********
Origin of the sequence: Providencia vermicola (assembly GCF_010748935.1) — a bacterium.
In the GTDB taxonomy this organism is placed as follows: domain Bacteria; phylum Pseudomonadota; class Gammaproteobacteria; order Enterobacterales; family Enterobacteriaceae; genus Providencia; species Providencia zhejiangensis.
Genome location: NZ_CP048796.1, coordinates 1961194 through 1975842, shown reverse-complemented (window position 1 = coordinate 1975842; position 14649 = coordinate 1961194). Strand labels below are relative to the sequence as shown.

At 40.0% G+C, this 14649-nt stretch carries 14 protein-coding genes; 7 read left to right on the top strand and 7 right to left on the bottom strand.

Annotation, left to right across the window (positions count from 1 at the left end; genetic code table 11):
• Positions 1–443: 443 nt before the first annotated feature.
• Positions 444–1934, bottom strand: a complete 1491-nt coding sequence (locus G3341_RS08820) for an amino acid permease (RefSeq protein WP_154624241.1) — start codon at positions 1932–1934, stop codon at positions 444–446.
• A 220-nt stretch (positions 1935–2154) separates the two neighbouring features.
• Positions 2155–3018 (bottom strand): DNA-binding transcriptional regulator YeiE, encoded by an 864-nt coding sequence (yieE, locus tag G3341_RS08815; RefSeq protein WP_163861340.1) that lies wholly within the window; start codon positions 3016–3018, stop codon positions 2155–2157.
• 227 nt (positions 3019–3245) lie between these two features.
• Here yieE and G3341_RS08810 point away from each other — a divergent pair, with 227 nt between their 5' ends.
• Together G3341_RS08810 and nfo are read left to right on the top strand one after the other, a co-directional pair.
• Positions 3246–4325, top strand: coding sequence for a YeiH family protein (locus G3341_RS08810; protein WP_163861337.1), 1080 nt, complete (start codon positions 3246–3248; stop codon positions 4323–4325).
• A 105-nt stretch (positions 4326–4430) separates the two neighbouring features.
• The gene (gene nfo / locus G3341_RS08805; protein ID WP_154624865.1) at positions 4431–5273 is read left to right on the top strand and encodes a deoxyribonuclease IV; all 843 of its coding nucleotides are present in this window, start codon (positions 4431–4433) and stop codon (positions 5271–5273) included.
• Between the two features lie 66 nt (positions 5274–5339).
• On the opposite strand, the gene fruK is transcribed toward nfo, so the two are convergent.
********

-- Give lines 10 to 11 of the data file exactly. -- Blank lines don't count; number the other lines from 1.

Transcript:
• 227 nt (positions 3019–3245) lie between these two features.
• Here yieE and G3341_RS08810 point away from each other — a divergent pair, with 227 nt between their 5' ends.